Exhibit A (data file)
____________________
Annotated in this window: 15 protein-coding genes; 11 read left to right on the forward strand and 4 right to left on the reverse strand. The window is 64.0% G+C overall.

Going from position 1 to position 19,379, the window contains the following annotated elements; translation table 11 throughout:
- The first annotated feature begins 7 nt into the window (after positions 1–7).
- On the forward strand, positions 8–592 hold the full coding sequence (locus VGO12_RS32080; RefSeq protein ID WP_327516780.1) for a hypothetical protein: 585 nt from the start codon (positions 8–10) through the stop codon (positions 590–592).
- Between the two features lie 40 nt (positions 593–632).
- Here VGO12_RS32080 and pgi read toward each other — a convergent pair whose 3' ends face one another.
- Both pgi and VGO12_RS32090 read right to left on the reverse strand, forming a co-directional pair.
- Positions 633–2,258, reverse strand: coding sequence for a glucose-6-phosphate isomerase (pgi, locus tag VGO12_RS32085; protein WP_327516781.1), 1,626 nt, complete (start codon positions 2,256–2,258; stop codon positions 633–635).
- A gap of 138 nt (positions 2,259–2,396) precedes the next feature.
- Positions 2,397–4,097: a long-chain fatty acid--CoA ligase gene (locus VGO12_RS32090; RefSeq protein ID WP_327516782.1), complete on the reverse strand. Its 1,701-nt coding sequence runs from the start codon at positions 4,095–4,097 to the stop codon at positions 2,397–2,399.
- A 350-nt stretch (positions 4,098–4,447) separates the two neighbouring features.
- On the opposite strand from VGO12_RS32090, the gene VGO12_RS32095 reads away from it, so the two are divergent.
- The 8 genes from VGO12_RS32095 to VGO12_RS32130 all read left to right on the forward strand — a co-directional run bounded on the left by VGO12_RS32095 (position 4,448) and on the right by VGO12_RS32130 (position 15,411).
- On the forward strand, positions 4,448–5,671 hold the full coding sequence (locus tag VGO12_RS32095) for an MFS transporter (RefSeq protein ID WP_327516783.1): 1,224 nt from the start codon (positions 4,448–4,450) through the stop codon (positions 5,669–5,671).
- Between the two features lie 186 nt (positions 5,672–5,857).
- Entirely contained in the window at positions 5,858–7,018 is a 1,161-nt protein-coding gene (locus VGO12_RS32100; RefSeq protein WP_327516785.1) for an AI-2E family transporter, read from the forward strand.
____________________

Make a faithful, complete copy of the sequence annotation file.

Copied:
Annotated in this window: 15 protein-coding genes; 11 read left to right on the forward strand and 4 right to left on the reverse strand. The window is 64.0% G+C overall.

Going from position 1 to position 19,379, the window contains the following annotated elements; translation table 11 throughout:
- The first annotated feature begins 7 nt into the window (after positions 1–7).
- On the forward strand, positions 8–592 hold the full coding sequence (locus VGO12_RS32080; RefSeq protein ID WP_327516780.1) for a hypothetical protein: 585 nt from the start codon (positions 8–10) through the stop codon (positions 590–592).
- Between the two features lie 40 nt (positions 593–632).
- Here VGO12_RS32080 and pgi read toward each other — a convergent pair whose 3' ends face one another.
- Both pgi and VGO12_RS32090 read right to left on the reverse strand, forming a co-directional pair.
- Positions 633–2,258, reverse strand: coding sequence for a glucose-6-phosphate isomerase (pgi, locus tag VGO12_RS32085; protein WP_327516781.1), 1,626 nt, complete (start codon positions 2,256–2,258; stop codon positions 633–635).
- A gap of 138 nt (positions 2,259–2,396) precedes the next feature.
- Positions 2,397–4,097: a long-chain fatty acid--CoA ligase gene (locus VGO12_RS32090; RefSeq protein ID WP_327516782.1), complete on the reverse strand. Its 1,701-nt coding sequence runs from the start codon at positions 4,095–4,097 to the stop codon at positions 2,397–2,399.
- A 350-nt stretch (positions 4,098–4,447) separates the two neighbouring features.
- On the opposite strand from VGO12_RS32090, the gene VGO12_RS32095 reads away from it, so the two are divergent.
- The 8 genes from VGO12_RS32095 to VGO12_RS32130 all read left to right on the forward strand — a co-directional run bounded on the left by VGO12_RS32095 (position 4,448) and on the right by VGO12_RS32130 (position 15,411).
- On the forward strand, positions 4,448–5,671 hold the full coding sequence (locus tag VGO12_RS32095) for an MFS transporter (RefSeq protein ID WP_327516783.1): 1,224 nt from the start codon (positions 4,448–4,450) through the stop codon (positions 5,669–5,671).
- Between the two features lie 186 nt (positions 5,672–5,857).
- Entirely contained in the window at positions 5,858–7,018 is a 1,161-nt protein-coding gene (locus VGO12_RS32100; RefSeq protein WP_327516785.1) for an AI-2E family transporter, read from the forward strand.